Editore"s Note
Tilting at Windmills

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March 14, 2011

THE SOLE ACCOMPLISHMENT ROMNEY CAN'T BRAG ABOUT.... Gallup reports today on which states have the highest and lowest rates of residents without health care coverage. The results should cause one presidential hopeful to boast, but won't. (via Ezra Klein)

Here's the best states in the country for the lowest rates of uninsured:

1. Massachusetts, 4.7% uninsured
2. Connecticut, 9.9% uninsured
3. Minnesota, 10.5% uninsured
4. Hawaii, 10.6% uninsured
5. Pennsylvania, 11% uninsured
5. Vermont, 11% uninsured

Texas and Louisiana are at the other end, with roughly a fourth of state residents going without coverage.

There's obviously a regional imbalance here, with "blue" states in the Northeast faring very well, and "red" states in the South struggling badly. But what's especially interesting here is not just that Massachusetts is leading the nation, it's out in front by a significant margin.

This isn't an accident. It's the direct result of Mitt Romney's health care policy, which was ultimately duplicated by President Obama at the national level, and which has made Massachusetts the national leader on bringing residents into the system.

Except, as Greg Sargent explained, you won't hear the Romney camp bragging about any of this today.

People forget this, but Romneycare was initially supposed to be one of Mitt's tickets to national office. Of course, that was before Obama passed a plan containing the individual mandate, leading many conservative to decide that the mandate is the greatest threat to American liberty since King George the Third. Now what was originally one of his greatest accomplishments is suddenly one of his greatest liabilities, and Romney needs to figure out how to explain the fact that thanks to his leadership, the state he presided over now ranks lowest in the nation in the rate of the uninsured.

At a certain point all you can do is marvel at how topsy turvy the debate has become.

Yep, this was Romney's signature accomplishment during his one term as governor -- his only experience in public office -- and at the time, his success on health care cast Romney in a positive light. And why not? It demonstrated his ability to tackle major policy challenges and work with members of both parties to pass a sensible, mainstream legislative milestone. It was the sort of thing a governor can build a presidential campaign around.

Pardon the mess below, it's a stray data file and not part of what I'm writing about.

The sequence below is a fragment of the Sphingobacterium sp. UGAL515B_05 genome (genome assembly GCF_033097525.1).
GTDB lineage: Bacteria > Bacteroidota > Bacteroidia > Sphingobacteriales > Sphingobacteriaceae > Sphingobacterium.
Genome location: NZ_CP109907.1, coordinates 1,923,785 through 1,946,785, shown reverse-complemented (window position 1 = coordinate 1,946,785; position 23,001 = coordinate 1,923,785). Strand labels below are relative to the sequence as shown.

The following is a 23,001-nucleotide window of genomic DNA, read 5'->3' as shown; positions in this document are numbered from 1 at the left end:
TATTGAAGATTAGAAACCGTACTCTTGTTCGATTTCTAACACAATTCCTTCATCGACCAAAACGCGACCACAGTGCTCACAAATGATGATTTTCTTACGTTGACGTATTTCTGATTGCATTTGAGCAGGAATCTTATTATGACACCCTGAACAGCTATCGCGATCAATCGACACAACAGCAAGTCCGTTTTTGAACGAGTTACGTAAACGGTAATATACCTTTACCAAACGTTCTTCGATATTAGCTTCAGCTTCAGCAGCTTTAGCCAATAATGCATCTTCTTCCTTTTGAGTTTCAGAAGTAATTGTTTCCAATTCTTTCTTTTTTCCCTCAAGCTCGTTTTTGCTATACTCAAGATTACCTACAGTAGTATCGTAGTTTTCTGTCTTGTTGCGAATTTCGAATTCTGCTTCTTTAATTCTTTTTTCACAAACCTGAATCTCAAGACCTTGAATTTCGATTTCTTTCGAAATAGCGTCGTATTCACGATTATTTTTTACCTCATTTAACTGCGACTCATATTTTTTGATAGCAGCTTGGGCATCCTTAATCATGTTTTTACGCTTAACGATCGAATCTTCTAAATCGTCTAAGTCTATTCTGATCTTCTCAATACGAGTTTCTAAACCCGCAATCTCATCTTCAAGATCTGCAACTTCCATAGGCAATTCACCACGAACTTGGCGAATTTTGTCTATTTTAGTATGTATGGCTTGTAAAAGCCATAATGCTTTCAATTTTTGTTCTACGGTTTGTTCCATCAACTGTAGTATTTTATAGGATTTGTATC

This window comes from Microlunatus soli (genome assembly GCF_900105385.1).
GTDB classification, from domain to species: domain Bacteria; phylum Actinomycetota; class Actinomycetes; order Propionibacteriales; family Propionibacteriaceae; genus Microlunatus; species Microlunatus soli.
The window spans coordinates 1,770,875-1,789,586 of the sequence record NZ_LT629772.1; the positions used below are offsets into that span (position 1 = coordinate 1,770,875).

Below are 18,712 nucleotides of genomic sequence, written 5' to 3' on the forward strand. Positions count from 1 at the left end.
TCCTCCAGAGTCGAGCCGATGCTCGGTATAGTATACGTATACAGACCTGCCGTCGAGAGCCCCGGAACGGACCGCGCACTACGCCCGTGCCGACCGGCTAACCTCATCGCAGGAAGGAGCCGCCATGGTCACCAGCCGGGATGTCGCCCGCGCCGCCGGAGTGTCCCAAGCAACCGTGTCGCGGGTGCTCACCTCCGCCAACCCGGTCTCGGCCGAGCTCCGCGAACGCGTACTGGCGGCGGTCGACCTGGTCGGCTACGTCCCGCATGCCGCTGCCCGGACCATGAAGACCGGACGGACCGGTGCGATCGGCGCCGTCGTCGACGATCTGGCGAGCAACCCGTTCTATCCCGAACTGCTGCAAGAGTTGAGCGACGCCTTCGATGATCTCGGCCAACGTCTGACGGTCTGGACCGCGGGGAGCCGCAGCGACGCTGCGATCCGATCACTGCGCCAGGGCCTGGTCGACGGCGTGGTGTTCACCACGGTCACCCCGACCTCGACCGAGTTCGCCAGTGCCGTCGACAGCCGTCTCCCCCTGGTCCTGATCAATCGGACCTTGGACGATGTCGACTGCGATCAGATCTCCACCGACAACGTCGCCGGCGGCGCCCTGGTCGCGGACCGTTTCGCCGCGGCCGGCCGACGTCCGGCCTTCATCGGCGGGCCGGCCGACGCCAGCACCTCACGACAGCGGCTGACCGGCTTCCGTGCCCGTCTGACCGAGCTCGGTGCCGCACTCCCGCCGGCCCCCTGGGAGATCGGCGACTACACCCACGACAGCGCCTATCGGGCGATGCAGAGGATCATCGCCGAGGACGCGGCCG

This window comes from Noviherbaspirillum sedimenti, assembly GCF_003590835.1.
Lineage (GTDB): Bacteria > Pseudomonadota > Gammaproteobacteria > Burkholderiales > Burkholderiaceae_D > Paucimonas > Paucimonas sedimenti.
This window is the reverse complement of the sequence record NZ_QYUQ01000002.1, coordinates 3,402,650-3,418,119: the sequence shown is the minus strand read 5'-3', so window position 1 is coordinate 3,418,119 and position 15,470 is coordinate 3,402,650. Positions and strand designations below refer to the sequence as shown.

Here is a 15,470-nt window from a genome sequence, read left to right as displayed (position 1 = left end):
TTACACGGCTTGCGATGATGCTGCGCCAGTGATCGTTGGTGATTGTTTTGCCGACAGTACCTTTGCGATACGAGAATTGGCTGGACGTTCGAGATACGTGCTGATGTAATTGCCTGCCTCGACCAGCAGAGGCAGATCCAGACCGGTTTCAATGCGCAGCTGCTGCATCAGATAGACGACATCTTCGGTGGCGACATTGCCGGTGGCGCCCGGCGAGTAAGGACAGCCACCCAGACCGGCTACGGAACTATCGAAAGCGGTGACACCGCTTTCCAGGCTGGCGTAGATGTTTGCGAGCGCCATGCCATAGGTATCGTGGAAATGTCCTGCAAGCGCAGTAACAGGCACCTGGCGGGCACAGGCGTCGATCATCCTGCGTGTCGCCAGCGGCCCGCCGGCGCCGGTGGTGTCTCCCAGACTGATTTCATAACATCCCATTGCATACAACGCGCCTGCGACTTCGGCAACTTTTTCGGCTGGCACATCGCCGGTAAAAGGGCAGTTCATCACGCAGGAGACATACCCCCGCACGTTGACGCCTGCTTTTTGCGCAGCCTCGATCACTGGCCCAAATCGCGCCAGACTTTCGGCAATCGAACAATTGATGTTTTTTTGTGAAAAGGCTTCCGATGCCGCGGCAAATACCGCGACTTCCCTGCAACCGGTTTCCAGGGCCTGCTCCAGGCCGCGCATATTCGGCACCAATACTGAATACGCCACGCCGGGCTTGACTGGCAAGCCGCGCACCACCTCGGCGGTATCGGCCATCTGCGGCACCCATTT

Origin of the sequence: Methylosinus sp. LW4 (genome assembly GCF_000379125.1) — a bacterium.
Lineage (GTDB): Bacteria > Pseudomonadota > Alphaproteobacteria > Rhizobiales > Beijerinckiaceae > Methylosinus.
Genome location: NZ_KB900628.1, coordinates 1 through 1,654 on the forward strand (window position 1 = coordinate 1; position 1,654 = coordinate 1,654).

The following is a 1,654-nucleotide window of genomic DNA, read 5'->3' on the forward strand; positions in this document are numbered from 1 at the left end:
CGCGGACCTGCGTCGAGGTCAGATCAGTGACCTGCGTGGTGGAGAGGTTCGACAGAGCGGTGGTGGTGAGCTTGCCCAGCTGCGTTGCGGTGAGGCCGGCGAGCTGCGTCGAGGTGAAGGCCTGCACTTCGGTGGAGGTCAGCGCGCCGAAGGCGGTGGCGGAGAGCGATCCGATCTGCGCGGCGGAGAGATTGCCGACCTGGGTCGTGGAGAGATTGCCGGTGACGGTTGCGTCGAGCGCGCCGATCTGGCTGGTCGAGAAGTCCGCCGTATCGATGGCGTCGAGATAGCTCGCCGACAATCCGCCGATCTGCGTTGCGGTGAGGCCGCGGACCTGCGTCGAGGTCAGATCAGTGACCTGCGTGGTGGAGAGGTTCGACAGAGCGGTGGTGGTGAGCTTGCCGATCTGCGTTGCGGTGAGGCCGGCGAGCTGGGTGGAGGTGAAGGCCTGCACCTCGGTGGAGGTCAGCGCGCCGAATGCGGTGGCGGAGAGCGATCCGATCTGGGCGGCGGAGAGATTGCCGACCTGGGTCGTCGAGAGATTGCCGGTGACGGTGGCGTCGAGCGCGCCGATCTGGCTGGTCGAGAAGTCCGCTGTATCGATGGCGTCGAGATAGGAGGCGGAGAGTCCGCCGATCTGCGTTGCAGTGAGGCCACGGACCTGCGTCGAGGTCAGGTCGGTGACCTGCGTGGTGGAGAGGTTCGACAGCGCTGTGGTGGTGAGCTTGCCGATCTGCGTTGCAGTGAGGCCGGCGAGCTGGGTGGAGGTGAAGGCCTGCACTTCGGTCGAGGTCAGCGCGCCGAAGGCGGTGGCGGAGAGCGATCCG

This was fine in 2008, when the individual mandate was still a Republican idea, and Romney faced practically no criticism at all. It's not at all fine in 2011 and 2012, now that GOP officials and voters no longer like their idea.

And so today's Gallup report is great news for a presidential hopeful, which he hopes no one will notice.

Steve Benen 2:30 PM Permalink | Trackbacks | Comments (18)

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Comments

Honestly, I can feel sorry for poor Mitt. He seems like a decent enough man. Good education, significant political accomplishments and a good business record. But then he turns into a Retard doufus who has to repudiate his own record, renounce his religion and generally turn away from all his good qualities in order to run for the office. It just doesn't seem worth it.

It's an indication of the depths our political discussion has sunk to with the TPee party and media fascist pundits.

Posted by: Darsan54 on March 14, 2011 at 2:38 PM | PERMALINK

Times change. Romney thought working on health care back them would help him get elected president later. He also thought working against marriage equality back then would help him get elected president later.

The moral of this story? If the "Mittster" says buy, sell like hell!

Posted by: K in VA on March 14, 2011 at 2:40 PM | PERMALINK

Poor Mittens...
"Refudiate" your record!
"Refudiate" your accomplishments!

I wonder where Mississippi is on the list? Probably around TX and LA.

That can only mean good news for Haley Barbour!

Posted by: c u n d gulag on March 14, 2011 at 2:43 PM | PERMALINK

Maybe THIS is the awesome Obabma jiu-jitsu we've all been waiting for: since half the Republican party is motivated by racial hate, the Pres knows that any halfway good idea that the he takes from them is automatically thereafter lost to them as a strength/feature/credential.

Explains his deliberate and his passive bi-partisanship?

Posted by: Betsy on March 14, 2011 at 2:47 PM | PERMALINK

Oh mods,
Nice troll takedown in the "Quote of the Day" comments.
That was beautiful.

Posted by: c u n d gulag on March 14, 2011 at 2:49 PM | PERMALINK